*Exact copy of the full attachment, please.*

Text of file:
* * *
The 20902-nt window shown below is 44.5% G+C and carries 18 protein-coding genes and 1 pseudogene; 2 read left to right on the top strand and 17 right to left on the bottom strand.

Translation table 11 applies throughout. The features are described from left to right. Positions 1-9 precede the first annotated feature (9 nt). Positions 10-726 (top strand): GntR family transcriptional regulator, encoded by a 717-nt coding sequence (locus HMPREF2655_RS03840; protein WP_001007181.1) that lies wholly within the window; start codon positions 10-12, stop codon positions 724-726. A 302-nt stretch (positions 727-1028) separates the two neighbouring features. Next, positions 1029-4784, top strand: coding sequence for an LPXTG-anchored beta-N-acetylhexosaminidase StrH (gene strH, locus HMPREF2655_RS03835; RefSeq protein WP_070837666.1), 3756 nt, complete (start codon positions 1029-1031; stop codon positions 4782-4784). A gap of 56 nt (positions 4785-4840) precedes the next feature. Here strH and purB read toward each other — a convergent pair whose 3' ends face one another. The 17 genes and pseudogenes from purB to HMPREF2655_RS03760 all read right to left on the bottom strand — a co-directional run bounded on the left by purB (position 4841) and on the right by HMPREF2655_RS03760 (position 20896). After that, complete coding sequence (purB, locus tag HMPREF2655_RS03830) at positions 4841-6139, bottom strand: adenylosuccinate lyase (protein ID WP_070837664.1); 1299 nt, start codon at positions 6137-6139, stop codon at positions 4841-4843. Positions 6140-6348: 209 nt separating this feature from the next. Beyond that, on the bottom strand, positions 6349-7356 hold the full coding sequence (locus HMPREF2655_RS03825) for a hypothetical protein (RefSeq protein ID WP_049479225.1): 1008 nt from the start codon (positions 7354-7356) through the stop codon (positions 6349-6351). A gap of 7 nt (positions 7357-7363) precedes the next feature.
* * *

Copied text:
The 20902-nt window shown below is 44.5% G+C and carries 18 protein-coding genes and 1 pseudogene; 2 read left to right on the top strand and 17 right to left on the bottom strand.

Translation table 11 applies throughout. The features are described from left to right. Positions 1-9 precede the first annotated feature (9 nt). Positions 10-726 (top strand): GntR family transcriptional regulator, encoded by a 717-nt coding sequence (locus HMPREF2655_RS03840; protein WP_001007181.1) that lies wholly within the window; start codon positions 10-12, stop codon positions 724-726. A 302-nt stretch (positions 727-1028) separates the two neighbouring features. Next, positions 1029-4784, top strand: coding sequence for an LPXTG-anchored beta-N-acetylhexosaminidase StrH (gene strH, locus HMPREF2655_RS03835; RefSeq protein WP_070837666.1), 3756 nt, complete (start codon positions 1029-1031; stop codon positions 4782-4784). A gap of 56 nt (positions 4785-4840) precedes the next feature. Here strH and purB read toward each other — a convergent pair whose 3' ends face one another. The 17 genes and pseudogenes from purB to HMPREF2655_RS03760 all read right to left on the bottom strand — a co-directional run bounded on the left by purB (position 4841) and on the right by HMPREF2655_RS03760 (position 20896). After that, complete coding sequence (purB, locus tag HMPREF2655_RS03830) at positions 4841-6139, bottom strand: adenylosuccinate lyase (protein ID WP_070837664.1); 1299 nt, start codon at positions 6137-6139, stop codon at positions 4841-4843. Positions 6140-6348: 209 nt separating this feature from the next. Beyond that, on the bottom strand, positions 6349-7356 hold the full coding sequence (locus HMPREF2655_RS03825) for a hypothetical protein (RefSeq protein ID WP_049479225.1): 1008 nt from the start codon (positions 7354-7356) through the stop codon (positions 6349-6351). A gap of 7 nt (positions 7357-7363) precedes the next feature.